As we approach the holidays, marketers shift their focus to their plans for the New Year. Have you made a final review of next year’s marketing plan and budget? Have you started your planning for next year? Do you have a strategic checklist?
Every organization has a different planning process and objectives. At the end of the day, your marketing plan execution is likely tasked with creating demand for your products, building your brand, and driving earnings and new business growth. A well-thought out plan will help you achieve these results. To assist in your year-end planning preparation, I am sharing a strategic checklist of key planning steps that can help align and focus your team on achieving your strategic goals. While you may have already completed all or most of these steps, this strategic checklist may prompt an opportunity to enhance your current planning and preparation.
Understand Your Market and Your Competitive Position in the Market
- Define and assess your market, your competitors, and competitive position. Many companies use a SWOT analysis for this step. Another method is to use market data to prepare an assessment of recent market performance versus competitors and market share trends among your target customers.
- Define your primary and secondary target customer. Know why they do and do not buy from you. You cannot effectively plan if you do not understand your customers. If you do not know your target customers and their motivators, an earlier priority in 2015 should be to conduct research on who they are, what they value, and why they choose you or your competitor’s products or services.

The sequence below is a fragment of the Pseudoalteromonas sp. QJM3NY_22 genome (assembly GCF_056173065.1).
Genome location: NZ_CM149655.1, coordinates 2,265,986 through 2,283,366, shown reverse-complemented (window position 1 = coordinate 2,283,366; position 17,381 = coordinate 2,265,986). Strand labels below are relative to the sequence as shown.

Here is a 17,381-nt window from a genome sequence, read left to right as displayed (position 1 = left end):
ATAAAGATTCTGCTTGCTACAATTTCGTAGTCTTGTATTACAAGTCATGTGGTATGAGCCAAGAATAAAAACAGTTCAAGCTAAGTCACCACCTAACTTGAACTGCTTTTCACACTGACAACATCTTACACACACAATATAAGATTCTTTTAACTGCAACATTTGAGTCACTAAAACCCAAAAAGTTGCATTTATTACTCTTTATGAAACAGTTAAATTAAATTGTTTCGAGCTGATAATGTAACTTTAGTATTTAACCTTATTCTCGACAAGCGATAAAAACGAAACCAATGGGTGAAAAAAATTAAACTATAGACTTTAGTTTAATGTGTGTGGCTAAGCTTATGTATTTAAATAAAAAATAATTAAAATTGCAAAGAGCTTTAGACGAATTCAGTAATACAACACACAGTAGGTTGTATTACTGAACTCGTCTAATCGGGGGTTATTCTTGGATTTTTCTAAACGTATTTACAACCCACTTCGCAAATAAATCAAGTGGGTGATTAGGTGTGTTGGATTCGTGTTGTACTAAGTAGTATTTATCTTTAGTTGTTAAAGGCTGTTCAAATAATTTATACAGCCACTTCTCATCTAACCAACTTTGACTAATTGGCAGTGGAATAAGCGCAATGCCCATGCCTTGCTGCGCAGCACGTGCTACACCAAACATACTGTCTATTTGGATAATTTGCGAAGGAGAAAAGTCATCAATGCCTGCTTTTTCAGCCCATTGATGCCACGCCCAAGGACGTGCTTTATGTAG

Ensure You Are Focused on the Right Goals
- Define what success looks like in the new year. It is likely that different members of your team have different objectives and a different idea of what a successful new year should look like. Hold a discussion with your leadership team to define what success should look like for your organization by the end of next year.
- Define, align on, and approve your SMART goals. The term SMART for goal setting has been used for many years. SMART stands for specific, measurable, attainable, realistic, and timely. It is often good to also consider goals that are challenging and specifically grow your business. Build on the previously step to “define success” and turn your definition into your SMART goals. When setting goals, make both earnings and new business growth top priorities—you cannot grow your business if your only focus for next year is on cost reduction.
Along with setting goals with your leadership team, make sure your strategic checklist covers the success metrics and measurement system you will use to track progress to your goals.
Ensure Your Team Is Truly Aligned to Your Goals—and with Each Other
- Stop to make sure your leadership team is truly aligned to these goals. If your leaders are not fully aligned on a single vision of success and the same goals for the next year, the odds are they will spend more time on their own priorities than working to achieve the organization’s goals.
- Specifically discuss how you will respond to risk in growth initiatives. New growth initiatives will seldom succeed if all are not aligned on risk tolerance and how your team will respond to failure. Take time to talk to make sure everyone is really on board—resolve concerns if they are not.
Ensure You Are Working on the Right Initiatives
- Identify the strategies that will likely be most effective to achieve your goals.
- Select your top 3 strategic initiatives. These initiatives should tie to the achievement of a company strategic goal. Focus your strategies on leveraging the purchase drivers of your customers. Develop strategies for your goals that drive both existing business and new business growth. Abandon strategies that have not been productive in prior years.